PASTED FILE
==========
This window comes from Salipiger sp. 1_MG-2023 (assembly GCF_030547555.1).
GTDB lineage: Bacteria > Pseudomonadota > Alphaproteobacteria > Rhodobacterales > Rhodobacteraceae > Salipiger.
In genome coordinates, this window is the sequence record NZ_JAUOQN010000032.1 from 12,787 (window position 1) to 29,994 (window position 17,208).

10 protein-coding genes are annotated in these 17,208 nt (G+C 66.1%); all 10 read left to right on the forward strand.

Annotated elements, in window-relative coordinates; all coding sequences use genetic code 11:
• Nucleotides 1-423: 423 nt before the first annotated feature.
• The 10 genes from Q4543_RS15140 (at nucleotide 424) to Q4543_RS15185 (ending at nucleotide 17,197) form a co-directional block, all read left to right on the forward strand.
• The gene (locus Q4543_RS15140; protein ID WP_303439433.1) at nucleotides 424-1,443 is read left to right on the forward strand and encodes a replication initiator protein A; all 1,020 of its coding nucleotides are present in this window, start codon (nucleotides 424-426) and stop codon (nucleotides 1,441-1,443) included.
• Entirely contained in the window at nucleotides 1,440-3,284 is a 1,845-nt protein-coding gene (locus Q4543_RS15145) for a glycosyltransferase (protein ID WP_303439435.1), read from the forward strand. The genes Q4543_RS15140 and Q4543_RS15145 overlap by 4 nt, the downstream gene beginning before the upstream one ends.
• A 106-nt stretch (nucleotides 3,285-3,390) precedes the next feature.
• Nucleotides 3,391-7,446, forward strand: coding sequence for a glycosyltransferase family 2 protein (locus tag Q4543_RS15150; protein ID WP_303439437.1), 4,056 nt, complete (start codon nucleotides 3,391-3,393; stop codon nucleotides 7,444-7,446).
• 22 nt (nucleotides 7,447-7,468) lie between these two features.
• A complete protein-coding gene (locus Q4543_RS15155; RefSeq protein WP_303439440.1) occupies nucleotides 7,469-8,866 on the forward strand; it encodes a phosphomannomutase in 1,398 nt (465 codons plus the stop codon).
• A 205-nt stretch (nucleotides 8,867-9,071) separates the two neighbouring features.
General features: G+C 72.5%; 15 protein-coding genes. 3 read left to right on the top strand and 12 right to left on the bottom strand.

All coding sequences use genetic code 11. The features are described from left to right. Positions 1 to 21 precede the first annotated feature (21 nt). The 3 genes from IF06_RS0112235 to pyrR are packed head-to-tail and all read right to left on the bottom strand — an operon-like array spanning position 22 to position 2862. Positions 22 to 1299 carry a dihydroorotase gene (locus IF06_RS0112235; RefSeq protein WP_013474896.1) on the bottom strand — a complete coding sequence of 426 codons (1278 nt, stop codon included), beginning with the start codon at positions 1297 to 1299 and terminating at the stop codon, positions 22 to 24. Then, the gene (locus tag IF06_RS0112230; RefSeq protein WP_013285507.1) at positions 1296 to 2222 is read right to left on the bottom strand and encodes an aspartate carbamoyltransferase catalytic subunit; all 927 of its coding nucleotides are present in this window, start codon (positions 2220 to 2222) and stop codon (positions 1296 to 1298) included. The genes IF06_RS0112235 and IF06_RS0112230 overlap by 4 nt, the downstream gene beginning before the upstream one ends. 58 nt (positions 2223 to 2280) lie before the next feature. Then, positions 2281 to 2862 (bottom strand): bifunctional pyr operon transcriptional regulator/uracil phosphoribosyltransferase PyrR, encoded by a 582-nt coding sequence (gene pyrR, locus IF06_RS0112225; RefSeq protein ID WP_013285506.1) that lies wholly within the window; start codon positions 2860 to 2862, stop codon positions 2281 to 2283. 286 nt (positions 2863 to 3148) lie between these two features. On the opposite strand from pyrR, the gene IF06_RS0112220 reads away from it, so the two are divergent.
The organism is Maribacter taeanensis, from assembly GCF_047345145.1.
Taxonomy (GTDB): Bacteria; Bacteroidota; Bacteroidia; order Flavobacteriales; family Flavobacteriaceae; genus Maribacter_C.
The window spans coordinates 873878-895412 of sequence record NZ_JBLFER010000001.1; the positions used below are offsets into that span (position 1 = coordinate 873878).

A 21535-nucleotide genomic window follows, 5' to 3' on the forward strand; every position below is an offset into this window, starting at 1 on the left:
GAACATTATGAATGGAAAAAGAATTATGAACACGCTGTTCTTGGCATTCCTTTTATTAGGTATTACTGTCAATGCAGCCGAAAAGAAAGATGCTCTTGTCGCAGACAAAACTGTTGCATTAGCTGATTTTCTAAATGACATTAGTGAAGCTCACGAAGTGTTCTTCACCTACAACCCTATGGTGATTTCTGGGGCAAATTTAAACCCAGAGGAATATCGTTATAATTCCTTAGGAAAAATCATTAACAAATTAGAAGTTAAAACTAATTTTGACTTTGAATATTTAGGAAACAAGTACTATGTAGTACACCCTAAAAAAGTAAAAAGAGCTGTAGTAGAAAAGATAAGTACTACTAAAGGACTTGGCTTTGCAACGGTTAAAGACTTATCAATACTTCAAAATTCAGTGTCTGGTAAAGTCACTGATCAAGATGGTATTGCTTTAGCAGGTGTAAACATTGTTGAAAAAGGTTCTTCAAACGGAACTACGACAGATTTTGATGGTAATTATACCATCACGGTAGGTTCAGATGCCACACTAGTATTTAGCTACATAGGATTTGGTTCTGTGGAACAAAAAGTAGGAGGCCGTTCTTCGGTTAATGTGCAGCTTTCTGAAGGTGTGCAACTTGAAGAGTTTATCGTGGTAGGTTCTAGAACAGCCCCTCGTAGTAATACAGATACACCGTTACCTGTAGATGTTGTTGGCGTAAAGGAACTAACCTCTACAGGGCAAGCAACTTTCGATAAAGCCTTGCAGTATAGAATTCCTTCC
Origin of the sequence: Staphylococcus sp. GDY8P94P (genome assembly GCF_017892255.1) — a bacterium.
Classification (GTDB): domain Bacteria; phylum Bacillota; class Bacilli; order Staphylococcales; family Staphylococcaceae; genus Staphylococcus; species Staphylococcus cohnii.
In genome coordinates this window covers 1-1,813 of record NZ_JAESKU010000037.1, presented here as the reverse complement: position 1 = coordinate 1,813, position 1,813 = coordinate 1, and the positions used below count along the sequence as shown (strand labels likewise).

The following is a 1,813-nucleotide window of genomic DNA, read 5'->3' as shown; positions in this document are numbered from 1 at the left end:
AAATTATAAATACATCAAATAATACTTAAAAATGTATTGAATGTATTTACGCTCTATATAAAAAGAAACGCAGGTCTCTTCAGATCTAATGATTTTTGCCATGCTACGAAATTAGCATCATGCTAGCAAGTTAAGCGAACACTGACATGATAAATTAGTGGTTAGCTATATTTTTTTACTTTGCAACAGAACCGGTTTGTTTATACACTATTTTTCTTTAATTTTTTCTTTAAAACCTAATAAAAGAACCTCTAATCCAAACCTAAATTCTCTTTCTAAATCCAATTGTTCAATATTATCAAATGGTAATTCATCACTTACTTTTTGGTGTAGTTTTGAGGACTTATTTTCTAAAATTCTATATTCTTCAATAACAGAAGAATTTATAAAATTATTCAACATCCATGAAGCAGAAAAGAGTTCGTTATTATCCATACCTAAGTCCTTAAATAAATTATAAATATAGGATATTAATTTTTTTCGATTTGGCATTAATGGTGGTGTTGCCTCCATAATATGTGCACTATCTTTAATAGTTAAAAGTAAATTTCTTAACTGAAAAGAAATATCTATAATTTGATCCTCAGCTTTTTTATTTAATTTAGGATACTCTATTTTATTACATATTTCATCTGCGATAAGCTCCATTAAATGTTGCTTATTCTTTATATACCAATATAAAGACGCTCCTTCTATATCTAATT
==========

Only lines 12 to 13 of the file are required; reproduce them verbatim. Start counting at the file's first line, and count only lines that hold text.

• 22 nt (nucleotides 7,447-7,468) lie between these two features.
• A complete protein-coding gene (locus Q4543_RS15155; RefSeq protein WP_303439440.1) occupies nucleotides 7,469-8,866 on the forward strand; it encodes a phosphomannomutase in 1,398 nt (465 codons plus the stop codon).